On Sunday, the Israeli-appointed mayor of Nablus, Zafir Masri, was assassinated. Two anti- Arafat groups of Palestinian radicals claimed "credit." In the media it was at once suggested that this act was designed to discourage other Palestinian notables from accepting West Bank appointments from the Israeli government. No doubt that is part, but only part, of the truth.
Ten days before his violent death, I had a long conversation with Zafir Masri in his modest office in the city hall of Nablus, the largest Palestinian town on the West Bank. He had just come from a meeting with Israeli military occupation officials, and had noticed some progress over his complaint regarding unequal taxation. Beyond the immediate concern, he explained that there had been a good deal of opposition to hiappointment. Many fellow Palestinians had called him a traitor, but he felt he had gained wide acceptance since then.
He had been well known before his appointment. He was the (appointed) president of the city's chamber of commerce and was a member of the prominent family that produced both the current Jordanian foreign minister, Taher Masri, and the senior West Bank leader Kikmat Masri. He also had both tacit PLO and Jordanian support, considered essential by all West Bank leaders.
He stated that it was, of course, the aim of all West Bank Palestinians to get rid of the Israelis. But in the meantime his people were suffering under an immensely disliked occupation, and the quality of life of the inhabitants needed the improvements he was trying to achieve. He was convinced that he had made enough progress to have overwhelming support now.
I asked him whether he did not fear for his safety. He replied that his support in Nablus was his security. I wished him luck and long life.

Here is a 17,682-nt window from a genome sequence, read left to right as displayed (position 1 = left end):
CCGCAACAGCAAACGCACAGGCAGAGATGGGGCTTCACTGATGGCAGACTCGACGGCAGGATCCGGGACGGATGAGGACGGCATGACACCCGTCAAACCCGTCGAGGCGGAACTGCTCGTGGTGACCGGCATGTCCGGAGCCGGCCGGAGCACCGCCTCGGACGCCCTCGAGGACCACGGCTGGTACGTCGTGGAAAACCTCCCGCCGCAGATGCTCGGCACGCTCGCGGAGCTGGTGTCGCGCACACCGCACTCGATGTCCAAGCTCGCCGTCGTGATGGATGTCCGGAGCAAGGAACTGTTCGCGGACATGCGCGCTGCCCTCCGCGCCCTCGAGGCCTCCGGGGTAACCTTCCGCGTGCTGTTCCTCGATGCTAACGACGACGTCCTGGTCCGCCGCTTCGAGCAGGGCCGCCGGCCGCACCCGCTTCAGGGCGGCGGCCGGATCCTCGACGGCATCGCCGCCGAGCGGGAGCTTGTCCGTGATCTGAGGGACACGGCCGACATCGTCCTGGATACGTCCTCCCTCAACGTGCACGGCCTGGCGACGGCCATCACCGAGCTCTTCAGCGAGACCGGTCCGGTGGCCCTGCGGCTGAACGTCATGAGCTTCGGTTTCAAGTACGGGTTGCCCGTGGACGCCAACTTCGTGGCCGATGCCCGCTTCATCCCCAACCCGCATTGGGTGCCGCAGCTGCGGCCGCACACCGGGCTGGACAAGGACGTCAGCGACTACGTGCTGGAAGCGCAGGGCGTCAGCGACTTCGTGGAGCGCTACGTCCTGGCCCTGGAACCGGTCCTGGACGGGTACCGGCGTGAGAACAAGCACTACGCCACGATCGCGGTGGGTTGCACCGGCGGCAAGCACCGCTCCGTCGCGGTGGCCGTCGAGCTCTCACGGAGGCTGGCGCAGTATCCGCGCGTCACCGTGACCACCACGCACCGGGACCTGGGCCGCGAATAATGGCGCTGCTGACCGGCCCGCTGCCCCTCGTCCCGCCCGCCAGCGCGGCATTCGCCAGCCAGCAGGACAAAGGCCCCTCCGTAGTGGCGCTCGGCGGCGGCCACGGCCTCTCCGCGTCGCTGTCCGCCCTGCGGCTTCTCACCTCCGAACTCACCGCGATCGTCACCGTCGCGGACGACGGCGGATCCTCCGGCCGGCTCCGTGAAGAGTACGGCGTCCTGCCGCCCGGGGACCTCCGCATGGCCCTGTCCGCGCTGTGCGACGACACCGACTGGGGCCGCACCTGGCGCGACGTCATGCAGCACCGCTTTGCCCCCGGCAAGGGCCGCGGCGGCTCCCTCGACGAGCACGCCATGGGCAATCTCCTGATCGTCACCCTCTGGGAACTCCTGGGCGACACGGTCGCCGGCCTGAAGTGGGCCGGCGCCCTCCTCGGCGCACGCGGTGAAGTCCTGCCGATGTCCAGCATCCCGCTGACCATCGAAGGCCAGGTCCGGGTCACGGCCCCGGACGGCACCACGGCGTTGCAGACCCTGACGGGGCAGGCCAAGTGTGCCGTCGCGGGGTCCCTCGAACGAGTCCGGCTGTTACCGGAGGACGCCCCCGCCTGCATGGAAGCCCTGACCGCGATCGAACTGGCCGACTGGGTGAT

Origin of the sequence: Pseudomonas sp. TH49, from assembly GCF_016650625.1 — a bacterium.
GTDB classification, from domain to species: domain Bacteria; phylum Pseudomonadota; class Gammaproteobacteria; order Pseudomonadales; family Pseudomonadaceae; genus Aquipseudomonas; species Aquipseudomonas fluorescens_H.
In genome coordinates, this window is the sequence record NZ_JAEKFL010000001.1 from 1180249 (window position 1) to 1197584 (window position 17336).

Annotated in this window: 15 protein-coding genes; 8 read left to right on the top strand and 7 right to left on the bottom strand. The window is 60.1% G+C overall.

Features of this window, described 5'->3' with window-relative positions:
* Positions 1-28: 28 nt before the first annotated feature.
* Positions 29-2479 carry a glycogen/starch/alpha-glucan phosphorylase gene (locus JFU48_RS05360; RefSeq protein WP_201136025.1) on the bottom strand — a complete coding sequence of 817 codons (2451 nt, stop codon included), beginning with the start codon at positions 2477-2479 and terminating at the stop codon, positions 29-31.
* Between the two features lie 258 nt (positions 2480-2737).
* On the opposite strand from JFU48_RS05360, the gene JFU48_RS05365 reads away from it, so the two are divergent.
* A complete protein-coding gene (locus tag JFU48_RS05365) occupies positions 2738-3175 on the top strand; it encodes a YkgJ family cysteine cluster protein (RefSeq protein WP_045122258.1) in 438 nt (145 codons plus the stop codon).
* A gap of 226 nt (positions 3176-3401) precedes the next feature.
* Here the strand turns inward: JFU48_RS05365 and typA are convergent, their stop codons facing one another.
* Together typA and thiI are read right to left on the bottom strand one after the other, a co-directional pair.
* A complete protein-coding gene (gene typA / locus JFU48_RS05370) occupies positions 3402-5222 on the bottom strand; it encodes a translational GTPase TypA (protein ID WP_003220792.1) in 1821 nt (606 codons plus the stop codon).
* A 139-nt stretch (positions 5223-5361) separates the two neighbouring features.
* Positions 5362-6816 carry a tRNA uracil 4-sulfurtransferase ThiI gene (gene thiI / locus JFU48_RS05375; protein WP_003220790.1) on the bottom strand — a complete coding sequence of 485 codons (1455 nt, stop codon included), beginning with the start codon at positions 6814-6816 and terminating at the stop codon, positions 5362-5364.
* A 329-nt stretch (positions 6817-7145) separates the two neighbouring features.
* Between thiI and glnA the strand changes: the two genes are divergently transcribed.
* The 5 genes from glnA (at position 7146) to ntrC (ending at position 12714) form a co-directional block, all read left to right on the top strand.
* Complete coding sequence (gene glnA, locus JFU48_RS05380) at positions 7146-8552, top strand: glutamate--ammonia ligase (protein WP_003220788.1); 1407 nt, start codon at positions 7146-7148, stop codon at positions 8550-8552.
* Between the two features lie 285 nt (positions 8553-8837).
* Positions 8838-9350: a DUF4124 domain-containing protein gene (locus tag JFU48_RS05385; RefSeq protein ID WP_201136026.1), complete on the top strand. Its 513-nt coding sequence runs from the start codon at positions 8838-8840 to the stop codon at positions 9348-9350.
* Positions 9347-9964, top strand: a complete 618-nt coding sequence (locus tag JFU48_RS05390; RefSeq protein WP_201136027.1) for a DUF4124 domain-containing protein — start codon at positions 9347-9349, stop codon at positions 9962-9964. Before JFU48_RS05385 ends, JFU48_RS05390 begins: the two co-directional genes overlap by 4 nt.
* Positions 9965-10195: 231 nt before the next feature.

When I asked whether other Palestinians would accept appointment from the Israelis, he thought this could not easily happen. His case was unique because he started from a basis of support on which he could build. Others were not in such a position. He and all other West Bank notables with whom I spoke agreed that no other Palestinian could be certain of wide popular support and hence legitimacy. Such legitimacy could come only from elections such as a previous Israeli government had granted in 1976 but had then undone by the removal of all but one of those elected mayors.
But, added the West Bank notables, the Israelis would never permit elections now because the outcome was a foregone conclusion -- namely, that all elected officials would be affiliated in one way or another with the PLO.
Thus the Israeli-sponsored attempt to create a new Palestinian leadership as an alternative to the PLO was doomed to failure even before Zafir Masri's death.
Zafir Masri's murder was not directed only or primarily against the willingness of other Palestinians to accept West Bank appointments by the Israelis, but against the possibility of elections and of success in them by Yasser Arafat's mainline leadership.
The Israeli government led by Shimon Peres, or at least its Labor component, has come to recognize that peace cannot be negotiated without representative Palestinians. If it could bring itself to accept that there is no way around the PLO, and that the PLO's nature can be modified by the election of pragmatic West Bank Palestinians, Zafir Masri will not have died in vain.